When suggesting teams to introduce a WIP limit to their boards, I hear objections like “are you saying that doing less things at the same time is going to make you faster? You must be wrong? If I start 10 things I’ll finish earlier than if I can only do 2 at the same time!”

or “Working on one thing at the time only? That’s NOT efficient!

It is indeed a counter intuitive concept, proven by the fact that most people object to it based on common sense.

You might say, why don’t you explain the reasons behind the value of WIP?

Don’t get me wrong, I am familiar with queuing theory, Little’s law and the relation between resource utilization and queue size, but these concepts are not something that can be explained easily every time that the objections are brought forward. Funnily enough, explaining them, is not really efficient.

I have been helping teams use Kanban and the Kanban method for a while now and I have used different approaches around WIP limits to identify the one that gives the best results for the teams.

I have come to the conclusion that the most efficient way to go about this is by (I hate the word) imposing the WIP limit at the very beginning of the adoption, as part of Shu in the Shu Ha Ri learning pattern.

The great thing about having a WIP limit is that it gives strong signals to the team

What’s the most important problem we have to solve now?
What’s the highest risk our kanban board is telling us about?

If your board has a WIP limit you will have to answer the questions and act, if you don’t have one, you can always pick the easy cop out of taking a new less important task
The questions posed by the WIP limit are uncomfortable ones, they won’t allow the team to take the easy option. That’s why I believe that teams will benefit from having them since day one.

I have seen WIP limits cause turmoil in teams, people initially feel uneasy. I believe, the feeling derives from the fact that team members don’t believe yet WIP limits will work, and this is due to their aforementioned counter-intuitive nature.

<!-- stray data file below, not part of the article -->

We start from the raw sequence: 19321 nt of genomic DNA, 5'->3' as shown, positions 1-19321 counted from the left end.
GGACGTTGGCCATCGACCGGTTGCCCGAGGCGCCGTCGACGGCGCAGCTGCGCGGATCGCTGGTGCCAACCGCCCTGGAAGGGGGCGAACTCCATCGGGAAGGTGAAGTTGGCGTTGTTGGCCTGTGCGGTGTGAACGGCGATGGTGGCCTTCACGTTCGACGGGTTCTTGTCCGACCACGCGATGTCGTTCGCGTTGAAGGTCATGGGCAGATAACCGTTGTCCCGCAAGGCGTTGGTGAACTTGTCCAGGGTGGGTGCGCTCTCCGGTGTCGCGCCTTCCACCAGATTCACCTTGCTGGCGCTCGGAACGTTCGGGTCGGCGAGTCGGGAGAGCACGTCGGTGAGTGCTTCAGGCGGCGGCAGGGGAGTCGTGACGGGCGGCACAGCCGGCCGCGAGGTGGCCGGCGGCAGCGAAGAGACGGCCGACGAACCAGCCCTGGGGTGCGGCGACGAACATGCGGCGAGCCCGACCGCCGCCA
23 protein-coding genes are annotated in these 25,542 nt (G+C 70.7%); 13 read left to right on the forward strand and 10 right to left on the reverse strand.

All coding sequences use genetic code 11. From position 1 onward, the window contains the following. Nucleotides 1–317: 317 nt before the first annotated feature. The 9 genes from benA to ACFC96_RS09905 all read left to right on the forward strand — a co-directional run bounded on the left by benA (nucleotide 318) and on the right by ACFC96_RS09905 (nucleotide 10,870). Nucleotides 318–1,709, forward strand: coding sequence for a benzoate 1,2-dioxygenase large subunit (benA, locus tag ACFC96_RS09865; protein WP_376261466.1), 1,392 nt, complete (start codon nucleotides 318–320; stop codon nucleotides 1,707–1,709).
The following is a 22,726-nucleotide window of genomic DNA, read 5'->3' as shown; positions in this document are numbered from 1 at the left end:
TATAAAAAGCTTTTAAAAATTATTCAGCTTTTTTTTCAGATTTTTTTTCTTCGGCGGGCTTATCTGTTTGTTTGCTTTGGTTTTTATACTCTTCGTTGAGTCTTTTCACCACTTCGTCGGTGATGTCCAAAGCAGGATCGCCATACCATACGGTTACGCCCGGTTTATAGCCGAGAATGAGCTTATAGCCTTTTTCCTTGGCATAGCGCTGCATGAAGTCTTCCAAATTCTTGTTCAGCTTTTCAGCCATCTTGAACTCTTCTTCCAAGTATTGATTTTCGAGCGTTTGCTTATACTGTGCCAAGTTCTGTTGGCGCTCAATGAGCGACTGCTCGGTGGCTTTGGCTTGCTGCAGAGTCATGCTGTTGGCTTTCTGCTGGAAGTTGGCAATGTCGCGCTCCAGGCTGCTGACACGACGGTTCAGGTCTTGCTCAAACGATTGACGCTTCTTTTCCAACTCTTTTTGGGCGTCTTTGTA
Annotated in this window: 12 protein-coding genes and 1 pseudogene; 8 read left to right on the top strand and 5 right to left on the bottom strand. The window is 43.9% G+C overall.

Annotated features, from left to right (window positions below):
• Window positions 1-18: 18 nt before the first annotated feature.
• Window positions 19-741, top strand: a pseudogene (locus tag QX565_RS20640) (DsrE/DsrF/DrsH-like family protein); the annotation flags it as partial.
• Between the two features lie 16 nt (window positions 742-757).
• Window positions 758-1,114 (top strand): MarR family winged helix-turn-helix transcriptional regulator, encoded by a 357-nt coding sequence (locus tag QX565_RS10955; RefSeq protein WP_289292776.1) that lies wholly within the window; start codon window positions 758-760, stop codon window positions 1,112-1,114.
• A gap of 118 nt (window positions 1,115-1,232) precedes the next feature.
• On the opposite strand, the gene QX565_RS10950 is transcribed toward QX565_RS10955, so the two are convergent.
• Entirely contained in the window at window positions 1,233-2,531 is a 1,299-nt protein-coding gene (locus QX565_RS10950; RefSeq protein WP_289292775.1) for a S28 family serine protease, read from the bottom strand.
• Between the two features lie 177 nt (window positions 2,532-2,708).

Eventually teams will internalise the fact that WIP limits help the team focus on delivering instead of retreating to more comfortable, less valuable tasks and it does indeed improve flow. But that’s after a while.

My point is, that if we don’t impose the limit at the beginning, the team might not get there on their own.

As I said before I tried many different coaching approaches, the one that worked for me better so far is this

a) A session with the team in which I go into the details of the mathematical reasons why WIP limits improve flow  (most people won’t believe everything but will have some context and hopefully some curiosity)

b) Get the team started with a system that includes a WIP limit initially set by me and low enough to be uncomfortable (see above)

c) Attend team’s standups, to discourage breaking WIP and ask the difficult questions I mention above if the team is not able yet to read them from the board

d) Facilitate a retrospective after 2 weeks of use and have a conversation around whether the limit is too low or too high

What was your coaching experience? Can you share alternative paths?

Things that make me happy

What did you learn today?
What did you learn today?

…doing a workshop on ATDD to new hires that are enthusiastic and participate actively making the experience fulfilling.

Myself and my colleague Mary Walshe gave our now traditional ATDD workshop to PaddyPower’s latest new hires and the atmosphere was great, everybody wanted to participate and learn, it just felt great.